Author: Gabriele Vogt and Sian Qin, LMU Munich
On 22 September 2022, Japanese Prime Minister Fumio Kishida delivered a speech at the New York Stock Exchange declaring that Japan will relax border control measures and resume visa-free and individual travel for foreigners from 11 October 2022. Kishida’s announcement was surprising for its boldness and timing, since Japan’s reopening had, until then, proceeded incrementally.
Since April 2020, shortly before then prime minister Shinzo Abe declared Japan’s first COVID-19 state of emergency, the country had followed a strategy of keeping its borders shut to inbound travel by non-nationals. For the first five months, this policy even targeted long-term foreign residents.
There were a few exceptions, such as the Olympic/Paralympic travel bubble in 2021 and the so-called business and residence track. This avenue opened in August 2020 and was terminated in January 2021 by then prime minister Yoshihide Suga as the Delta variant spread.
Prime Minister Fumio Kishida’s border policy also vacillated between tightening and relaxing. In December 2021, new entries of foreign nationals were banned as the Omicron variant emerged. By 7 September 2022, the pre-departure PCR-test mandate for vaccinated travellers had been omitted.
All three administrations in office since the start of the pandemic have been hovering between two competing policy interests: public health and economic strength. On the one hand, former finance minister Taro Aso spoke of a higher mindo (cultural level) of Japanese people. He deemed this to be a crucial factor in ensuring compliance with COVID-19 countermeasures.
For Aso and other conservative politicians, keeping potentially deviant foreign influences out is a pre-condition for managing the pandemic through soft measures at home. On the other hand, Japanese and foreign business representatives have long pointed out the need to globalise Japan’s workforce. It is no surprise that the bulk of people who entered Japan in 2020 on the business and residence track were technical trainees. Trainees continue to play an important role in Japan’s low-skilled labour sector, despite scandals revealing workers’ maltreatment.
Amid the back and forth, three developments can explain Kishida’s decision to re-open Japan on such short notice.
First, international border measures have largely converged on relaxation. Other G7 nations have re-established international travel for non-nationals and adopted a ‘new normal’ lifestyle. Several Asian nations are easing their border controls, including South Korea, Taiwan, Thailand and even Hong Kong.
Japan opted to join this trend. Kishida’s New York speech pointed to his role as the incoming G7 president and his responsibility to ‘build a nation that grows together with the rest of the world’ — something unimaginable without international mobility. There are also concerns that Japan is losing out to its regional neighbours.
Second, Japan’s opposition parties have long been critical of its closed border policy. In October 2021, Shu Sakurai of the Constitutional Democratic Party of Japan pointed out the inconsistent regulation for international students, which allowed only those on Japanese government scholarships to enter the country.
While this had not posed a risk for Kishida previously, the situation has changed in the light of plummeting public support for the administration. The Prime Minister is becoming a potential liability to his party, the Liberal Democratic Party (LDP).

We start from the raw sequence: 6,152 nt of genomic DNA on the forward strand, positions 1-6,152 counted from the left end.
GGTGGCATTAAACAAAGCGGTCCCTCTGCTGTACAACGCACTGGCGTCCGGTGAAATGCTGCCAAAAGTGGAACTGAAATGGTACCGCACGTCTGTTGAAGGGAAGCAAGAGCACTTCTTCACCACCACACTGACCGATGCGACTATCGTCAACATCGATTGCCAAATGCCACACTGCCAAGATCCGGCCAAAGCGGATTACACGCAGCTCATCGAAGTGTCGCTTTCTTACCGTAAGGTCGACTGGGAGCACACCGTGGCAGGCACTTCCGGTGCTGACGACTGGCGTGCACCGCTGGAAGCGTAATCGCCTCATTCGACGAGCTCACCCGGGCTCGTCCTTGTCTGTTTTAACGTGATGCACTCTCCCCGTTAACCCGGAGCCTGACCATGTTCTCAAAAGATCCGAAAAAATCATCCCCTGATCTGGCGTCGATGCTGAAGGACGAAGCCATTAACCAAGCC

In early October, support for the Kishida administration stood at just 40 per cent. His insistence on holding an unpopular state funeral for Abe and the lacklustre effort to disclose LDP members’ ties to the Unification Church explain much of the drop.
There is also turmoil within the LDP. Abe’s former faction is leaderless and rumours of its disbandment continue to spread. This might benefit Suga, Kishida’s rival, as his support is likely to grow.
The last development is the rising cost-of-living due to the depreciation of the Japanese yen and the overall dire economic outlook. The tourism industry in particular has suffered from the border closure. Overseas travellers spent 4.8 trillion yen (US$32 billion) in 2019, making international tourism a major boost to the Japanese economy.
In March 2022, a group of parliamentarians led by LDP heavyweight Taro Kono started promoting luxury tourism. The idea is that a few affluent travellers on private jets and superyachts spend substantial amounts of money in Japan and tourist destinations would be spared a repeat of the overtourism problem.
This was a problem in pre-pandemic Japan and nowadays would provoke concerns about virus containment. One such luxury traveller entering Japan was the well-known YouTuber PewDiePie. His more than 100 million followers virtually experienced a private jet arrival to Japan and can watch his vlogs on daily life.
In his parliamentary speech on 3 October 2022, Kishida presented his plan to revive the Japanese economy. This includes a pledge to increase international tourist spending beyond the pre-pandemic high in 2019, domestic travel discounts and new regulations that will allow shop owners to turn away customers who refuse to wear face masks.
While a consensus has emerged that open borders and international mobility are necessary for Japan’s economic revival and international standing, the Kishida administration remains apprehensive that this might lead to rising infections and social friction. The opposing poles of Japan’s pandemic management that have characterised its border control measures since 2020 are still there. It is just that the pendulum has swung toward open borders — for now.
Gabriele Vogt is the Chair in Japanese Studies at the Ludwig Maximillian University Munich.
Sian Qin is a PhD Candidate in Japanese Studies at the Ludwig Maximillian University Munich.